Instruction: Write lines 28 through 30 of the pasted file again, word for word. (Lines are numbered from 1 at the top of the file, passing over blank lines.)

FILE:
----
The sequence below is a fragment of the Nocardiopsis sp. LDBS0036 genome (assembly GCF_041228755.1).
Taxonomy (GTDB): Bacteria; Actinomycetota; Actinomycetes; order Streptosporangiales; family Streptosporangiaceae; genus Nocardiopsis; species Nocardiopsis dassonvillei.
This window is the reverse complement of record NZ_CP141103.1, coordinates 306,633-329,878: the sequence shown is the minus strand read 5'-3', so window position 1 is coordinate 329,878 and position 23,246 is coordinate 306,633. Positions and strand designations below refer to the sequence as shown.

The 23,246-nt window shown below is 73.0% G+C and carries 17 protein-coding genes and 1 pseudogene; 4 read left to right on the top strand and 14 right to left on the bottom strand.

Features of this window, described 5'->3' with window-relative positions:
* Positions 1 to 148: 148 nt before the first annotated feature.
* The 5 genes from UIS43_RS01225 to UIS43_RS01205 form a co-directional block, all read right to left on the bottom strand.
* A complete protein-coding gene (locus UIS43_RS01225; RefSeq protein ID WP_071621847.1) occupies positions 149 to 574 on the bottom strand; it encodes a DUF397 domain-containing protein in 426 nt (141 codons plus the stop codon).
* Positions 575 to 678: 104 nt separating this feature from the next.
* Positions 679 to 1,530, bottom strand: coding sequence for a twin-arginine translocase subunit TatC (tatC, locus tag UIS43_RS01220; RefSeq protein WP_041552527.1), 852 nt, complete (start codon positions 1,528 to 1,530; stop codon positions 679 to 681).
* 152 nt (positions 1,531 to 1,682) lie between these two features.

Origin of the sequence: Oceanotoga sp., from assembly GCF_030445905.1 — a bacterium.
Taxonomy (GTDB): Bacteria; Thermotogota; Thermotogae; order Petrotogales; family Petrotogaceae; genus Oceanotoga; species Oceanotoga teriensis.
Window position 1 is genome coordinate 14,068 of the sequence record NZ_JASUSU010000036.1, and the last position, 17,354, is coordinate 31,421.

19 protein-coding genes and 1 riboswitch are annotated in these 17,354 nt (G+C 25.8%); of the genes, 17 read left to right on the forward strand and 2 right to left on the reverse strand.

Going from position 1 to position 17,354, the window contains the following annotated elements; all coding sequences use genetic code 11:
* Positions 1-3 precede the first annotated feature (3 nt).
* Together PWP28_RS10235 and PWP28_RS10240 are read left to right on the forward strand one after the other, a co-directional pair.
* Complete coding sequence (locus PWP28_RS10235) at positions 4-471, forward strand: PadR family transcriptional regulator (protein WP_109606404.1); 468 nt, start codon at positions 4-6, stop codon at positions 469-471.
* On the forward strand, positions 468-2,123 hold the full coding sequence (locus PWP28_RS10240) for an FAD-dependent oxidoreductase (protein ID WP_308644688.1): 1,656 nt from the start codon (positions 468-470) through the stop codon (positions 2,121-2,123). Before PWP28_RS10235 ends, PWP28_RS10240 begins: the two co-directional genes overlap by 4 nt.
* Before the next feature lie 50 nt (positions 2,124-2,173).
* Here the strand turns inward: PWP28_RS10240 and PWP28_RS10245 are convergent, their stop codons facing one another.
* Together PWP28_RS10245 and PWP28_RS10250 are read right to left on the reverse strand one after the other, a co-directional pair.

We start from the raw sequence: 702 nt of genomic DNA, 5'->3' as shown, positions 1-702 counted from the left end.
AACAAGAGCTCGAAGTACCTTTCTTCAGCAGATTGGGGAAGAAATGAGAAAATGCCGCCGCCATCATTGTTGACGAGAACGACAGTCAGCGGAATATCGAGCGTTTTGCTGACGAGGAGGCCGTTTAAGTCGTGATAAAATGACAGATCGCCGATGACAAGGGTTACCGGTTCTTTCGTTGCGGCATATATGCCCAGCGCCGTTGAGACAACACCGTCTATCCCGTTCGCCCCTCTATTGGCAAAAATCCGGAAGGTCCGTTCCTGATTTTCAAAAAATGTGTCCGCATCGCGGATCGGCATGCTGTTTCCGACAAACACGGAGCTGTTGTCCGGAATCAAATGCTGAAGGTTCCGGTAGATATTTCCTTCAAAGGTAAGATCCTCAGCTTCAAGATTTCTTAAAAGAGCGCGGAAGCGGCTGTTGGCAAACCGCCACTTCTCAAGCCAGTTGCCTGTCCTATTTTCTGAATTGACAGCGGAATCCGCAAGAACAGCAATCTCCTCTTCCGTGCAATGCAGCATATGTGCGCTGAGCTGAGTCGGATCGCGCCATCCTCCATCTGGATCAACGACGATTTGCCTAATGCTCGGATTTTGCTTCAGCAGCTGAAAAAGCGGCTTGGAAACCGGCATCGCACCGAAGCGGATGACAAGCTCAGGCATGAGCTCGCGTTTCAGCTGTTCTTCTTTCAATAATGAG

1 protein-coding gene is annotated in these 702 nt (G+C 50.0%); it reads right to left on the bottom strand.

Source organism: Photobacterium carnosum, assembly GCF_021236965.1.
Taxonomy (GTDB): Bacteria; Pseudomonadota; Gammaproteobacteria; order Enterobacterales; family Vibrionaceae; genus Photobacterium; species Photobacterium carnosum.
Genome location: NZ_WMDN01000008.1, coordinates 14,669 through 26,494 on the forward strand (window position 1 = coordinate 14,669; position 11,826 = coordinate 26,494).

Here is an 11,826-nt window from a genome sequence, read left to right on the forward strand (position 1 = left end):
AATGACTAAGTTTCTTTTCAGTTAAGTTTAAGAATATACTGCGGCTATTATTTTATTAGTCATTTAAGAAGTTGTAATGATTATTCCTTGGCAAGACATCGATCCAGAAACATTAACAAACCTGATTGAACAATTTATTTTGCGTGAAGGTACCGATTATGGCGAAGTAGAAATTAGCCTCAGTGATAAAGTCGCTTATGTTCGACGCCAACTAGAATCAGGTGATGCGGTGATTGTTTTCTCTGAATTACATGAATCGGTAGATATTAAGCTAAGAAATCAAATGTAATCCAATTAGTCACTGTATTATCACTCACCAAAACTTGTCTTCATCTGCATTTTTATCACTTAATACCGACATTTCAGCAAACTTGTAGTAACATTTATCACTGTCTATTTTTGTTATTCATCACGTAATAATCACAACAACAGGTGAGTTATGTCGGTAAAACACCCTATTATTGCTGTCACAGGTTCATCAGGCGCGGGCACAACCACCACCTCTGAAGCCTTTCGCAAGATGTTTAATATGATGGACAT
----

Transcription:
Taxonomy (GTDB): Bacteria; Pseudomonadota; Gammaproteobacteria; order Enterobacterales; family Vibrionaceae; genus Photobacterium; species Photobacterium carnosum.
Genome location: NZ_WMDN01000008.1, coordinates 14,669 through 26,494 on the forward strand (window position 1 = coordinate 14,669; position 11,826 = coordinate 26,494).

Here is an 11,826-nt window from a genome sequence, read left to right on the forward strand (position 1 = left end):